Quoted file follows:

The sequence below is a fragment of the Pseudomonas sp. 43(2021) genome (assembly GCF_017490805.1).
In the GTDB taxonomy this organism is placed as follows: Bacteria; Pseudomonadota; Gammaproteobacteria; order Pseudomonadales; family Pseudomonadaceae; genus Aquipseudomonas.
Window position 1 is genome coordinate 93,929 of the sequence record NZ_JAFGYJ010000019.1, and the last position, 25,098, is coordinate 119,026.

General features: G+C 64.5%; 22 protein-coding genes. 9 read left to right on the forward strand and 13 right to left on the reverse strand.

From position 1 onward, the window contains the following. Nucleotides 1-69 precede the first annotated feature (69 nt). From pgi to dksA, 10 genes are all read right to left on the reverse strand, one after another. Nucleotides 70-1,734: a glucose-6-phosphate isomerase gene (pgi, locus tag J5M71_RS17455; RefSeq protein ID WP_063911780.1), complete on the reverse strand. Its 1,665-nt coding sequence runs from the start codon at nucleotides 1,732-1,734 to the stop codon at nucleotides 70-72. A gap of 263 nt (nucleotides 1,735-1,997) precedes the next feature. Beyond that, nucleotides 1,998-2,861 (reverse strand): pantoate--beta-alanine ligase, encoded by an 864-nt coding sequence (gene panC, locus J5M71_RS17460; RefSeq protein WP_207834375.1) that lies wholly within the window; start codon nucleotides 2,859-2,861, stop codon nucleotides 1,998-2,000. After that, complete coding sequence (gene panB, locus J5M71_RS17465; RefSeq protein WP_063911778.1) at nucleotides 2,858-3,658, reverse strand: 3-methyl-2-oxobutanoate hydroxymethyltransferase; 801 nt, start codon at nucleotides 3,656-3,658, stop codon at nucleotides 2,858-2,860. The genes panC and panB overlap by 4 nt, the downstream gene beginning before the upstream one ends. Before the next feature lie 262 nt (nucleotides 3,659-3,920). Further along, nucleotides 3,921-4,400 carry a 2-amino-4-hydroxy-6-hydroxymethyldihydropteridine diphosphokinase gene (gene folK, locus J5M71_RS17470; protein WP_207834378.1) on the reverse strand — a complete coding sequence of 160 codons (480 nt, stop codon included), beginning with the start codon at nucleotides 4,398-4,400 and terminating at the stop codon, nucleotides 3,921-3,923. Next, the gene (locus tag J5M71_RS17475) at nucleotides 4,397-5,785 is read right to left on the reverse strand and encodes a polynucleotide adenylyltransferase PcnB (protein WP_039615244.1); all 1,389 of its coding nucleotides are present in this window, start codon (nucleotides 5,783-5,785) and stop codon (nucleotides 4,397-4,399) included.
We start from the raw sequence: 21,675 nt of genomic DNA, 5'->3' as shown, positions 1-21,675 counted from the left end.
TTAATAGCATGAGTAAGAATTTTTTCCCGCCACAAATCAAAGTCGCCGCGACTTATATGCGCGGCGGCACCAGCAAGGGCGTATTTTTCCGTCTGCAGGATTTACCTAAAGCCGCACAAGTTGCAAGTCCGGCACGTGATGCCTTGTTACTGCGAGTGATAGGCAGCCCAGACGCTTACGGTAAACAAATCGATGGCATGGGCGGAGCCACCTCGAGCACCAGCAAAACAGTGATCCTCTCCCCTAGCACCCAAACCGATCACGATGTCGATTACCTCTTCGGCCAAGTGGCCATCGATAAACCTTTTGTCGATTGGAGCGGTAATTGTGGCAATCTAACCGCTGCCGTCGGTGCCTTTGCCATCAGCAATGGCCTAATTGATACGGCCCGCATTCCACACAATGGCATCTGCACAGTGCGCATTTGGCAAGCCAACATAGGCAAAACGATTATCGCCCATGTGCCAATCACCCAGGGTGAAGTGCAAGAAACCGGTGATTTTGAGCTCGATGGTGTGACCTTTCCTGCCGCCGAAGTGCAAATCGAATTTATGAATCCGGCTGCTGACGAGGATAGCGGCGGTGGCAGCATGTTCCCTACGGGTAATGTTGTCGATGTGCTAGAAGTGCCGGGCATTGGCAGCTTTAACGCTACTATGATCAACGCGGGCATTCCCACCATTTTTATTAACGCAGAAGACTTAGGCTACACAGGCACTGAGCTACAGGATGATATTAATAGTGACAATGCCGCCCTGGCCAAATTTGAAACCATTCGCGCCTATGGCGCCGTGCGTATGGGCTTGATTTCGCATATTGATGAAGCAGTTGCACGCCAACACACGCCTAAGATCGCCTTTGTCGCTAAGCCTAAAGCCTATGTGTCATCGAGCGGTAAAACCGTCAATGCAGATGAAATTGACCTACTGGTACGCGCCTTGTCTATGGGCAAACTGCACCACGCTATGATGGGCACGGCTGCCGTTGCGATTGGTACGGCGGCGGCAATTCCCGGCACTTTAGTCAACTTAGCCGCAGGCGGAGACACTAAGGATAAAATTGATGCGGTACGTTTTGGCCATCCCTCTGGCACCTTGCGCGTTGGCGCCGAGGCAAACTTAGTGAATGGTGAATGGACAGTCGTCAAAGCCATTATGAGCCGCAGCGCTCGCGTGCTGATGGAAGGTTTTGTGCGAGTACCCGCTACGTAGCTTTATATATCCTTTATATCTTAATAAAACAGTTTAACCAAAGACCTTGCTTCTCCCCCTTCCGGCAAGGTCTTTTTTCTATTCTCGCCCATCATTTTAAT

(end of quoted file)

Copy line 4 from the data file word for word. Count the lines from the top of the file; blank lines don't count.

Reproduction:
General features: G+C 64.5%; 22 protein-coding genes. 9 read left to right on the forward strand and 13 right to left on the reverse strand.